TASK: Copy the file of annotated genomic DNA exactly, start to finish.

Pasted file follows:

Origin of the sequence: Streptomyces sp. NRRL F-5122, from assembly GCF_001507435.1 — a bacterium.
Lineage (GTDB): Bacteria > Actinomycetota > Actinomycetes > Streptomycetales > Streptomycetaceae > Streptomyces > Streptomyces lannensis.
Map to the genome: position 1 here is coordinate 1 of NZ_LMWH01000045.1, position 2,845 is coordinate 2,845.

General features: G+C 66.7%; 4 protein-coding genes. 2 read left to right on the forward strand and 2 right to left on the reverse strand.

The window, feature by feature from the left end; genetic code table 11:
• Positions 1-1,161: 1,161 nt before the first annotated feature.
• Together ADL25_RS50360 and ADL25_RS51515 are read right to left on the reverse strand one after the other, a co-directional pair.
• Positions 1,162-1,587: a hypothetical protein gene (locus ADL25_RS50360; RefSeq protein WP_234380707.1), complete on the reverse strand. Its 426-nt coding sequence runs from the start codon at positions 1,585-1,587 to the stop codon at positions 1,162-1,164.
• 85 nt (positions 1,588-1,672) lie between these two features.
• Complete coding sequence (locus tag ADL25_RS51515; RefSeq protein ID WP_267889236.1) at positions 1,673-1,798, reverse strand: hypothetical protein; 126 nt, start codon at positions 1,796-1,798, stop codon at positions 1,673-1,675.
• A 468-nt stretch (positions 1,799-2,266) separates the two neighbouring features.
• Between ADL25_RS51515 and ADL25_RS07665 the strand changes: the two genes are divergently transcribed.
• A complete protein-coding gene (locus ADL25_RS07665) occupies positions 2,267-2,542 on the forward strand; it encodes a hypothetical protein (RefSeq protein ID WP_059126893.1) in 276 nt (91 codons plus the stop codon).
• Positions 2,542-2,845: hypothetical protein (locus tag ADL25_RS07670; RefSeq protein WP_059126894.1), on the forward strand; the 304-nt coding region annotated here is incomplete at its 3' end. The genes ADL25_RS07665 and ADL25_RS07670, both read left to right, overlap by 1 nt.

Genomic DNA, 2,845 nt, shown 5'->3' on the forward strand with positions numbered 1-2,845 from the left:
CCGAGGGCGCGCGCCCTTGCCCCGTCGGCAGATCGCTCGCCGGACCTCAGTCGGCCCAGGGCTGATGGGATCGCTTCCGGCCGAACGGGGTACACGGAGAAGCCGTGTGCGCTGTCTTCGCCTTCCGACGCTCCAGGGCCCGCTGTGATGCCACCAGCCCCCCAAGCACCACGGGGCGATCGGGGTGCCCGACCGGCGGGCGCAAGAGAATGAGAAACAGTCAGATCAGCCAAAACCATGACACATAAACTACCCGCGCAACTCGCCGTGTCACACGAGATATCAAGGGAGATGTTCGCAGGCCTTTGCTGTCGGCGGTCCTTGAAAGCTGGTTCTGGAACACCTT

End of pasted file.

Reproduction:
Origin of the sequence: Streptomyces sp. NRRL F-5122, from assembly GCF_001507435.1 — a bacterium.
Lineage (GTDB): Bacteria > Actinomycetota > Actinomycetes > Streptomycetales > Streptomycetaceae > Streptomyces > Streptomyces lannensis.
Map to the genome: position 1 here is coordinate 1 of NZ_LMWH01000045.1, position 2,845 is coordinate 2,845.

General features: G+C 66.7%; 4 protein-coding genes. 2 read left to right on the forward strand and 2 right to left on the reverse strand.

The window, feature by feature from the left end; genetic code table 11:
• Positions 1-1,161: 1,161 nt before the first annotated feature.
• Together ADL25_RS50360 and ADL25_RS51515 are read right to left on the reverse strand one after the other, a co-directional pair.
• Positions 1,162-1,587: a hypothetical protein gene (locus ADL25_RS50360; RefSeq protein WP_234380707.1), complete on the reverse strand. Its 426-nt coding sequence runs from the start codon at positions 1,585-1,587 to the stop codon at positions 1,162-1,164.
• 85 nt (positions 1,588-1,672) lie between these two features.
• Complete coding sequence (locus tag ADL25_RS51515; RefSeq protein ID WP_267889236.1) at positions 1,673-1,798, reverse strand: hypothetical protein; 126 nt, start codon at positions 1,796-1,798, stop codon at positions 1,673-1,675.
• A 468-nt stretch (positions 1,799-2,266) separates the two neighbouring features.
• Between ADL25_RS51515 and ADL25_RS07665 the strand changes: the two genes are divergently transcribed.
• A complete protein-coding gene (locus ADL25_RS07665) occupies positions 2,267-2,542 on the forward strand; it encodes a hypothetical protein (RefSeq protein ID WP_059126893.1) in 276 nt (91 codons plus the stop codon).
• Positions 2,542-2,845: hypothetical protein (locus tag ADL25_RS07670; RefSeq protein WP_059126894.1), on the forward strand; the 304-nt coding region annotated here is incomplete at its 3' end. The genes ADL25_RS07665 and ADL25_RS07670, both read left to right, overlap by 1 nt.

Genomic DNA, 2,845 nt, shown 5'->3' on the forward strand with positions numbered 1-2,845 from the left:
CCGAGGGCGCGCGCCCTTGCCCCGTCGGCAGATCGCTCGCCGGACCTCAGTCGGCCCAGGGCTGATGGGATCGCTTCCGGCCGAACGGGGTACACGGAGAAGCCGTGTGCGCTGTCTTCGCCTTCCGACGCTCCAGGGCCCGCTGTGATGCCACCAGCCCCCCAAGCACCACGGGGCGATCGGGGTGCCCGACCGGCGGGCGCAAGAGAATGAGAAACAGTCAGATCAGCCAAAACCATGACACATAAACTACCCGCGCAACTCGCCGTGTCACACGAGATATCAAGGGAGATGTTCGCAGGCCTTTGCTGTCGGCGGTCCTTGAAAGCTGGTTCTGGAACACCTT